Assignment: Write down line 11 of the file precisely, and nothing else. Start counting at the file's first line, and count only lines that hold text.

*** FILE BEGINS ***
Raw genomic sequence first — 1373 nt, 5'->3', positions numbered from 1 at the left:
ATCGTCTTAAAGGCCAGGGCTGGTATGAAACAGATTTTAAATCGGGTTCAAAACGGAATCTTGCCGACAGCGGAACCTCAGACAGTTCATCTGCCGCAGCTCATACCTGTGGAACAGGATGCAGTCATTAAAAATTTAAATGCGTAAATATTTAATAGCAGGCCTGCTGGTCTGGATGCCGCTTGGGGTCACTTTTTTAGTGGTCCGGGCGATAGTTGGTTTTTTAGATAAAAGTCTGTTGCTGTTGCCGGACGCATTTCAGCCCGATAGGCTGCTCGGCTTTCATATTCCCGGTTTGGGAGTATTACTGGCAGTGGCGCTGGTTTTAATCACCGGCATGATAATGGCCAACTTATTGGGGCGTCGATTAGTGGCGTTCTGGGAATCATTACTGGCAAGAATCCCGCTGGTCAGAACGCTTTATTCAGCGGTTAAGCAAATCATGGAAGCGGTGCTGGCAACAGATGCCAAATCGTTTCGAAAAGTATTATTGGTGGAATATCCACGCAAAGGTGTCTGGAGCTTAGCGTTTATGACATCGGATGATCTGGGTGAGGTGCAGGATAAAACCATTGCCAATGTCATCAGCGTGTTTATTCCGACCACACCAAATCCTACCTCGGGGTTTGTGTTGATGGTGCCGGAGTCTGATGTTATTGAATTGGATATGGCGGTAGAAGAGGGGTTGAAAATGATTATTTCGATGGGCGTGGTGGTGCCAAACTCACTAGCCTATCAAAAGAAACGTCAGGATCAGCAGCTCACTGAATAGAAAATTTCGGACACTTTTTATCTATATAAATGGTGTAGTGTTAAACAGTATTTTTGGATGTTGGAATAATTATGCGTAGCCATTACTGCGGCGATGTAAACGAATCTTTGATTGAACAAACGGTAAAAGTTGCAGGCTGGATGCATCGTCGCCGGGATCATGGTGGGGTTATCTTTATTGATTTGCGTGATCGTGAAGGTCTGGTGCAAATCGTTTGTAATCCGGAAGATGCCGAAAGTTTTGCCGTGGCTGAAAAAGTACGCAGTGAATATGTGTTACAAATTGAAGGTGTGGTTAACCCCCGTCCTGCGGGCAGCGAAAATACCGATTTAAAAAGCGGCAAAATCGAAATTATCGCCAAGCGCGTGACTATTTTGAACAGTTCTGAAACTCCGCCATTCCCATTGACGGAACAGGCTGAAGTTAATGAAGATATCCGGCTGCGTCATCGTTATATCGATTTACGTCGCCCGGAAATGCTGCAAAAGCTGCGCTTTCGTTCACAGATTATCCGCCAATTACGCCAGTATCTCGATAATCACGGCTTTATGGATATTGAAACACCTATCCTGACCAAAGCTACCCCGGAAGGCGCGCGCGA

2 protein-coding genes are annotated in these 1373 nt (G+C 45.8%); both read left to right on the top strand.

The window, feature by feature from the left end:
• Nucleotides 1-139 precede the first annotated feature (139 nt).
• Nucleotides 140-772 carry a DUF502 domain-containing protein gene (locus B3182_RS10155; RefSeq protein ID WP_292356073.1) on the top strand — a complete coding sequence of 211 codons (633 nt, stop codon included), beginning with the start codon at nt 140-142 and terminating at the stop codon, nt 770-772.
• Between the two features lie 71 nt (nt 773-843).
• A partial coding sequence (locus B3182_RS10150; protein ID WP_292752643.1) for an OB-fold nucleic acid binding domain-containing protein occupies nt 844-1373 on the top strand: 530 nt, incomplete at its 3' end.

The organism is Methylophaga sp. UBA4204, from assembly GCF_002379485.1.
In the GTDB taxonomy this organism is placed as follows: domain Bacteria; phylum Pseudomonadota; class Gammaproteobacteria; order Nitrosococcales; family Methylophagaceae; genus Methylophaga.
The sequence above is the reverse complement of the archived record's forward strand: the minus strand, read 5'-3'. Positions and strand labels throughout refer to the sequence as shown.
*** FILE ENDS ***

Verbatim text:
The sequence above is the reverse complement of the archived record's forward strand: the minus strand, read 5'-3'. Positions and strand labels throughout refer to the sequence as shown.